The Food and Drug Administration (FDA) recently issued a final guidance titled “De Novo Classification Process (Evaluation of Automatic Class III Designation)” for medical devices. This guidance implements changes to the de novo process that were required as a result of the FDA Safety and Innovation Act (FDASIA) enacted in July 2012 and the 21st Century Cures Act from late last year.
As noted in the guidance, new devices that the FDA has not previously classified are “automatically” or “statutorily” classified into Class III, regardless of the level of risk they pose or the ability of general and special controls to assure their safety and effectiveness. By definition, a new type of device is a type that would not have been on the market before the 1976 medical device amendments to the Food, Drug & Cosmetics Act or that has since been classified into Class I or Class II. Thus, there would be no available predicate device for a 510(k) application.
In 1997, Congress created the de novo process so that low-to moderate-risk devices automatically placed into Class III could be approved without having to go through the expensive and time-consuming premarket approval (PMA) process. Before FDASIA, however, such a device would still have to go through the 510(k) process and receive a “not substantially equivalent” (NSE) finding before it could go through the de novo process. As a result, the de novo process was not used often. FDASIA sought to change that by allowing a firm to pursue the de novo process without first filing a 510(k).
According to the final guidance, the FDA will consider de novo petitions for new types of devices, including devices that do not fall within any classification regulation where the de novo requester either determines that there is no predicate device or has received an NSE determination on a 510(k) submission. For devices that have already undergone 510(k) review, the FDA states that it will consider a de novo petition if the device has been determined to be NSE due to: (1) the lack of an identifiable predicate device, (2) a new intended use, or (3) different technological characteristics that raise different questions of safety and effectiveness.
The guidance goes on to identify two mechanisms by which manufacturers can pursue a de novo petition. First, a firm can request a Pre-Submission (Pre-Sub) meeting, described as a useful way to obtain early feedback on whether a device may be suitable for the de novo process and/or to advise the firm on the documentation needed in a subsequent de novo petition. The guidance states the FDA believes a Pre-Sub is most useful after the firm has identified the proposed intended use and key aspects of the device design sufficient to permit a meaningful discussion. Second, a firm may simply file a de novo petition, with or without first having filed a 510(k). The guidance cautions firms considering this direct route that their success will depend on how well they search for a potential predicate device, identify the risks and special controls (if applicable), and define and collect adequate data to provide reasonable assurance of safety and effectiveness.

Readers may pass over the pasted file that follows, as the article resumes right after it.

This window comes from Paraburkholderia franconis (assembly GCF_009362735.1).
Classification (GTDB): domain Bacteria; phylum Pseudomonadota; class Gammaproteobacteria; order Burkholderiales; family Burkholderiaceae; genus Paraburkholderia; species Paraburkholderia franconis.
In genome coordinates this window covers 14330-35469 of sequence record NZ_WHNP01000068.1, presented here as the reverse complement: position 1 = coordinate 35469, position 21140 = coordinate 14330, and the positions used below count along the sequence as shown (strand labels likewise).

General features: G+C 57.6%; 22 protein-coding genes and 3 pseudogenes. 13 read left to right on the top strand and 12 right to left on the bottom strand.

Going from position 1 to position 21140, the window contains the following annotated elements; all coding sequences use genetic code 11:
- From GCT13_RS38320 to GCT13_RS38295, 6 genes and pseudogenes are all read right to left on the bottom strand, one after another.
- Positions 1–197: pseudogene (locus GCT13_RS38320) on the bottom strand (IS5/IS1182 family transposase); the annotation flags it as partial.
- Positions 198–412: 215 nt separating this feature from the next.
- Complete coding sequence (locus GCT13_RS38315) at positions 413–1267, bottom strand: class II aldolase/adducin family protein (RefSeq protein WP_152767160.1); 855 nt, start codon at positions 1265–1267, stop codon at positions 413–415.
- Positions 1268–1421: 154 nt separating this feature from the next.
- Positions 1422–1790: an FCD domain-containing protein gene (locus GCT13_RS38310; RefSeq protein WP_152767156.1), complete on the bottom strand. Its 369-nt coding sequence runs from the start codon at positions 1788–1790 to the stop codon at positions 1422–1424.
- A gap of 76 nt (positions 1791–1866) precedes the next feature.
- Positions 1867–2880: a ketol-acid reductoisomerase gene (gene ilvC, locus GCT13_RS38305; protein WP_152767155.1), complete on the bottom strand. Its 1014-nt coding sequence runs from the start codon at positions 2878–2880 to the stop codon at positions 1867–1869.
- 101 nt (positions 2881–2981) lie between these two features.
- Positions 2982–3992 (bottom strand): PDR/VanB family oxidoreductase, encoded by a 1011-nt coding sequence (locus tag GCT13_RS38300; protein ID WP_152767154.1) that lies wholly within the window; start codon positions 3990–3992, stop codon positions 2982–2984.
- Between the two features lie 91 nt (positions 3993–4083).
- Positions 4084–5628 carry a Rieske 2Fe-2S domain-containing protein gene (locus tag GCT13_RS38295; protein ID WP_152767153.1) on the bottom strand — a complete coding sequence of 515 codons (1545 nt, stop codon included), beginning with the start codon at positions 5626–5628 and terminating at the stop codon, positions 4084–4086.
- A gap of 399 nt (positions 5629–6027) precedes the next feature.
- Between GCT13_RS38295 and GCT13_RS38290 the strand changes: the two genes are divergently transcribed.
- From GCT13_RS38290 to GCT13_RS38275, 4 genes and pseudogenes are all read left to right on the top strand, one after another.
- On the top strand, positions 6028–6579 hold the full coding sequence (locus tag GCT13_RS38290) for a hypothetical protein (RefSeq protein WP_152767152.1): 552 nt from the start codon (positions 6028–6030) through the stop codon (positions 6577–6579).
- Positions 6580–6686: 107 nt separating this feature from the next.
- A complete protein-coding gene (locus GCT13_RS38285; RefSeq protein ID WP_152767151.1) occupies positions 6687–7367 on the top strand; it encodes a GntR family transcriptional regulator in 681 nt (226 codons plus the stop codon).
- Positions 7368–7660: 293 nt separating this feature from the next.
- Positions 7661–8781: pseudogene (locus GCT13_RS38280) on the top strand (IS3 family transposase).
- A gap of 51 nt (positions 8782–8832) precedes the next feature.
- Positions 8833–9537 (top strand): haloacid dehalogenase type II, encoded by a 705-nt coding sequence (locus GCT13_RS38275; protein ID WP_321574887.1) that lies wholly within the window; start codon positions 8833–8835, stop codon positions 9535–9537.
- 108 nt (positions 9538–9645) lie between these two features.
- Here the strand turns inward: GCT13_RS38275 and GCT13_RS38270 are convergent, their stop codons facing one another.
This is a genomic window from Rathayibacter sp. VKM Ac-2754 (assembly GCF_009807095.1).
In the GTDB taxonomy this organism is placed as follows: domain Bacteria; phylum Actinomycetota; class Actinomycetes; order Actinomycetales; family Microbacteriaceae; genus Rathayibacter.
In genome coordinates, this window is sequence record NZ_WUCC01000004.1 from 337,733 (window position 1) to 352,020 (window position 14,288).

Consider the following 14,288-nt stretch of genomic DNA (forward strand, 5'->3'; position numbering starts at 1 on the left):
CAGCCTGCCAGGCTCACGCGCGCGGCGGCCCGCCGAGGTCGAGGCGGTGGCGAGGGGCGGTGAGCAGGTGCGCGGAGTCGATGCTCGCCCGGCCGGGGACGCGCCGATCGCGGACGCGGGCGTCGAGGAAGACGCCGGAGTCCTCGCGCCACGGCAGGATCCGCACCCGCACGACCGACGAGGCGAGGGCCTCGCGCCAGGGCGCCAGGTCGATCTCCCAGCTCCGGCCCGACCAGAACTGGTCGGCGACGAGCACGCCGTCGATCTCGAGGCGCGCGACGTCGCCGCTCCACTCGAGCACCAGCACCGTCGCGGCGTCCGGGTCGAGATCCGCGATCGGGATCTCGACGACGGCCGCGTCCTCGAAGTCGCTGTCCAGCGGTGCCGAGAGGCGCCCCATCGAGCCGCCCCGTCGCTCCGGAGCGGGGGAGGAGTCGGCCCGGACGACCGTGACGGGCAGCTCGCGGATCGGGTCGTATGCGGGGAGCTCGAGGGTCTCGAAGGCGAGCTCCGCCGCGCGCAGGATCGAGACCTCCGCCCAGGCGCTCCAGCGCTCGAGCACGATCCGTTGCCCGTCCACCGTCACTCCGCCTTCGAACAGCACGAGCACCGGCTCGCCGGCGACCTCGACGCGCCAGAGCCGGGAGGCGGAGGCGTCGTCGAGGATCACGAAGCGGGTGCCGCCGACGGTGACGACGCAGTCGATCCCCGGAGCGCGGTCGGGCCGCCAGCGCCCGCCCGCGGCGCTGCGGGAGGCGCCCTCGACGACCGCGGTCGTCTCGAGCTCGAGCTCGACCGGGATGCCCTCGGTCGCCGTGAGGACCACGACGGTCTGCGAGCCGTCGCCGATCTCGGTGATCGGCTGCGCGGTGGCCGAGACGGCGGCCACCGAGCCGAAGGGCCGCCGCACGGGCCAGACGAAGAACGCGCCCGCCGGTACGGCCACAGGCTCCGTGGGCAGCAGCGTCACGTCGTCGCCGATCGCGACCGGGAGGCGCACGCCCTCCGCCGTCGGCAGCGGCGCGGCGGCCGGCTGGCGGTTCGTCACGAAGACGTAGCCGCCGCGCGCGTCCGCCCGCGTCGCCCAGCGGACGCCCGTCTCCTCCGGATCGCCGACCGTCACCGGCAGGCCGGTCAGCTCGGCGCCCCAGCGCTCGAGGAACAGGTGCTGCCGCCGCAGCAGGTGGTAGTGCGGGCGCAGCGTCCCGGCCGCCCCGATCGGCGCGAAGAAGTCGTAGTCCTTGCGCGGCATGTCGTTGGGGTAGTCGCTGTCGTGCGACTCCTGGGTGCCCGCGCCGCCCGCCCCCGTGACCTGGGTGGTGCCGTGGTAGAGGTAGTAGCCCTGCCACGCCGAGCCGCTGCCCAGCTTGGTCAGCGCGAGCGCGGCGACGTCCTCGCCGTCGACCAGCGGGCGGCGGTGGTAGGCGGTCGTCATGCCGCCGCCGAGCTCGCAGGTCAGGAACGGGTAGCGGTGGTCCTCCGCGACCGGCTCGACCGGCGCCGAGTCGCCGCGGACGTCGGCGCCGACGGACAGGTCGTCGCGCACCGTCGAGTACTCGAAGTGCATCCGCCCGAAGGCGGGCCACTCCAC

The guidance also summarizes the contents of a Pre-Sub as follows:
- The firm’s proposed classification (Class I or II) and proposed applicability of 510(k) requirement (exempt or not). The firm should state why it believes general or general and special controls are adequate to provide reasonable assurance of safety and effectiveness.
- The searches of FDA public databases and other resources, including terms, used to establish that no legally marketed device of the same type exists. The firm should provide a list of regulations, PMAs, and/or product codes that may relate to or are potentially similar to the subject device.
- Where necessary for the FDA to consider these specific questions, the Pre-Sub should also include the following:
- Identification of each risk associated with the device and the reason for each risk (tracing back to risk analysis, clinical testing, etc.).
- Information regarding the safety and effectiveness of the device. Firms should cite the available data/studies relating to the device’s safety and effectiveness.
- Protocols for performance and clinical testing, including how they will address the risks you anticipate and targeted performance levels which will demonstrate that general controls or general and special controls are sufficient to provide reasonable assurance of safety and effectiveness.
- The proposed mitigation(s)/control(s) for each risk based on the best available information at the time of the submission.
Included in the final guidance as Attachment 2 is a summary of the suggested content for a de novo petition. The proposed sections include (1) administrative information, (2) regulatory history, (3) device information and summary, (4) indications for use, (5) change summary (if appropriate), (6) classification summary, (7) classification recommendation (and proposed special controls for Class II only), (8) supporting protocols and/or data, (9) summary of benefits, (10) summary of known and potential risks, (11) risk and mitigation information, (12) benefit-risk considerations, and (13) device labeling.
For more information, please contact the Barnes & Thornburg LLP attorney with whom you work or the chair of the firm’s Food, Drug and Device Practice Group, Lynn Tyler, at (317) 231-7392 or email@example.com.
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